Wal-Mart: Love it or loathe it
A report released in February by the U.S. House of Representatives’ Committee on Education and the Workforce, led by Rep. George Miller, D-Calif., provides a scathing critique of the way the company treats its workers. The report charges that Wal-Mart systematically discriminates against women by denying them raises and promotions. It also includes allegations that the company refuses to pay workers for "off-the-clock" or overtime work, and that it violates the Fair Labor Standards Act by reducing work breaks.
In 2001, according to the report, the average Wal-Mart sales clerk made $8.23 an hour, or just $13,861 per year. To qualify for the corporation’s health plan, which has a relatively high deductible, full-time employees must have six months on the job, and then pay a third of the cost. The approximately 30 percent of Wal-Mart workers who work part time, less than 34 hours per week, must wait longer. According to the Miller report, Wal-Mart employees had to pay 42 percent of their health care costs overall in 2001.
Wal-Mart discourages its employee — "associates," in the company lingo — from organizing or joining unions. The corporation provides store managers with a "toolbox for remaining union-free," which helps them spot warning signs that employees are beginning to organize. The toolbox includes a hotline to summon special Wal-Mart anti-union SWAT teams.
Wal-Mart’s less-than-super wages and benefits impact more than just its employees. Everywhere Supercenters are built, other grocers have suffered, losing business, closing stores, or, at the very least, having to delay their own expansions. Wal-Mart in effect forces other businesses to cut their budgets and payrolls to compete with it.
The company passes on some of its labor costs to taxpayers, critics say: Many Wal-Mart employees have to rely on public assistance to get by. A study by the San Diego Taxpayers Association predicted that an influx of big-box stores would result in an annual decline in wages and benefits between $105 million and $221 million in San Diego, Calif., along with an increase of $9 million in public health costs.
Wal-Mart responds that its wages appear low because most Supercenters have not been open long enough for employees to gain seniority. Without unions, it insists, its employees are better able to work toward promotions into managerial jobs. Other companies might offer free or cheaper health insurance, Wal-Mart spokesman Peter Kanelos says, but those plans often have caps on how much they pay out. Wal-Mart’s health plans have no caps, and cover major operations like transplants, Kanelos says. The company paid $2 billion in health care costs worldwide last year.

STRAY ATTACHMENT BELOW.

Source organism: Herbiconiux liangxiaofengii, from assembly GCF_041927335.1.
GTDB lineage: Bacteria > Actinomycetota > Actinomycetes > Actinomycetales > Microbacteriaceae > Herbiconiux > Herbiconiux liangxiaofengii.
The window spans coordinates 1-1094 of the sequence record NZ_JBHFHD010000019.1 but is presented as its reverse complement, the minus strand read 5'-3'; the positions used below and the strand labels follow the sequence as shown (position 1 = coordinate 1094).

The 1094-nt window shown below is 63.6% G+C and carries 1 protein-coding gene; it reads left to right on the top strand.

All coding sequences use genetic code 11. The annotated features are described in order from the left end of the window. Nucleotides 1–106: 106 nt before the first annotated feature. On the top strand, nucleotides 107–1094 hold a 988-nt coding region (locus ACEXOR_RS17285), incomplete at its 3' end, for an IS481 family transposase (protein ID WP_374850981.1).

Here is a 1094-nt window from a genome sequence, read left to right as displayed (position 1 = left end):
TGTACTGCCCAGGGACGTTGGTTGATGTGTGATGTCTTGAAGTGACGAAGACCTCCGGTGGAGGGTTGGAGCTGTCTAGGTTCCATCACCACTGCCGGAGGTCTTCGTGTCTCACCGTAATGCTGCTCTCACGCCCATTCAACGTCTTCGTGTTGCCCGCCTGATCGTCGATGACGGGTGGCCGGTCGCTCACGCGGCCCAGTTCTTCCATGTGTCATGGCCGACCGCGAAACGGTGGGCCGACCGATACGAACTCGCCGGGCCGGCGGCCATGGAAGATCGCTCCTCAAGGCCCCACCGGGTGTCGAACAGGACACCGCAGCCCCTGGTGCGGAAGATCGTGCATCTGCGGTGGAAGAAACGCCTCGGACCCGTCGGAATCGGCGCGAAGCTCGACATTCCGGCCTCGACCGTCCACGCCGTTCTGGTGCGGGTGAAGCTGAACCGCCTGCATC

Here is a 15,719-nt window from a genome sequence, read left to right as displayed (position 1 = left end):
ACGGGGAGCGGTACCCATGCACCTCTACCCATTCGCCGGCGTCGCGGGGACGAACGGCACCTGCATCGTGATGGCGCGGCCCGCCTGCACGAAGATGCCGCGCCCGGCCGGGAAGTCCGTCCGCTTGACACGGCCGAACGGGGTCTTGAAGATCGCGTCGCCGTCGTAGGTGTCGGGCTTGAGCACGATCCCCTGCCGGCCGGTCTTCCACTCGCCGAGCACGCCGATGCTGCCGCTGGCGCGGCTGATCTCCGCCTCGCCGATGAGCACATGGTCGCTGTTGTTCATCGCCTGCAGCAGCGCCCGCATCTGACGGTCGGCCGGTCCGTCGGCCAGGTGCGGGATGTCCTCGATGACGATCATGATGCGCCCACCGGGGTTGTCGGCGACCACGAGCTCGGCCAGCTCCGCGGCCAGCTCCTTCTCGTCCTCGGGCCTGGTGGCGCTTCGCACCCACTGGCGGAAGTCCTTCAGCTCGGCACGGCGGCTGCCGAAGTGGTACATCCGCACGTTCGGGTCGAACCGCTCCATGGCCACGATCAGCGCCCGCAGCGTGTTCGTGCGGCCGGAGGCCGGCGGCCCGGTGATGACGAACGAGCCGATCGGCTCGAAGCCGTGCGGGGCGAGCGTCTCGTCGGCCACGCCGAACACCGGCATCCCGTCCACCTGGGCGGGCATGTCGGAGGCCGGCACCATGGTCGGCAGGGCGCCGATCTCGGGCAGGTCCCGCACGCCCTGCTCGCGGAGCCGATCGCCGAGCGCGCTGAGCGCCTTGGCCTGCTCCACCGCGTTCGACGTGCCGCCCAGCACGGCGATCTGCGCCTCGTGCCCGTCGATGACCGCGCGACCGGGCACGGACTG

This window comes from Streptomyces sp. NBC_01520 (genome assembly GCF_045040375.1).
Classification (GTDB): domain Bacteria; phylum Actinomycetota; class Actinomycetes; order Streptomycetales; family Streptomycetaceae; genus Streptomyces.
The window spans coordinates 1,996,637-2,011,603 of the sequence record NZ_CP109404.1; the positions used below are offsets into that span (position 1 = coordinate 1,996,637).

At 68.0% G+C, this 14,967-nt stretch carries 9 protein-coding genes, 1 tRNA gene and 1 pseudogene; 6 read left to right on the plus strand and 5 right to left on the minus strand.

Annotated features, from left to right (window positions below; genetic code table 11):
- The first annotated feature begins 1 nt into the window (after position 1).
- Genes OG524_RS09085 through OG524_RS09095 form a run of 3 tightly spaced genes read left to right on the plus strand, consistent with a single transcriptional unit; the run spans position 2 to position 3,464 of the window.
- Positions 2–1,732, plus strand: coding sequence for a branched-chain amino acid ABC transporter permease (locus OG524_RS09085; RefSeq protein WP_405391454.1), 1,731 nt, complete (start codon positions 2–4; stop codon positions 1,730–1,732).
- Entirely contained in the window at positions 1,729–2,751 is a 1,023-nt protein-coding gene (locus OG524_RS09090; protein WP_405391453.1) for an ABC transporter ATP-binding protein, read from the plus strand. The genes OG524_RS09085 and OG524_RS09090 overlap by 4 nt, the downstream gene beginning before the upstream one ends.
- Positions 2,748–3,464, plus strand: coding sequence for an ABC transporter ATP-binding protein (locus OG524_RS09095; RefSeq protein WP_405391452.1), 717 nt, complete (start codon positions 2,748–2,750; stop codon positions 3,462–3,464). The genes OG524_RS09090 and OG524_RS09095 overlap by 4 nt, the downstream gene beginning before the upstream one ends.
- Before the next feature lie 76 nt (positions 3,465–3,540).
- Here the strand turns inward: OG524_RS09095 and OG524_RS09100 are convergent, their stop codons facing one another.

In a study commissioned by Wal-Mart, the Los Angeles County Economic Development Corporation predicted that Supercenters would have a positive impact on the economy. Customers, by saving money on groceries and other items at Wal-Mart, would "redirect" $3.76 billion per year into other spending in the seven counties in Southern California, thereby creating 36,400 jobs, the study said. Even so, the study acknowledged that the Supercenters would cause the loss of more than 5,000 jobs in the higher-paying unionized chain stores.
Some experts point out that Wal-Mart’s effects on workers and jobs are just one part of its impact on the greater economy. The corporate giant is responsible for pushing U.S. manufacturing jobs overseas and driving small businesses under, at the same time that it sucks up subsidies from local governments desperate for tax revenue, according to Stacy Mitchell, a senior researcher with the Minneapolis-based Institute for Local Self-Reliance (HCN, 12/1/03: Does Wal-Mart really need our tax dollars?). Wal Mart "is leading the way in pioneering an economic system in which everyone connected with it loses," she says.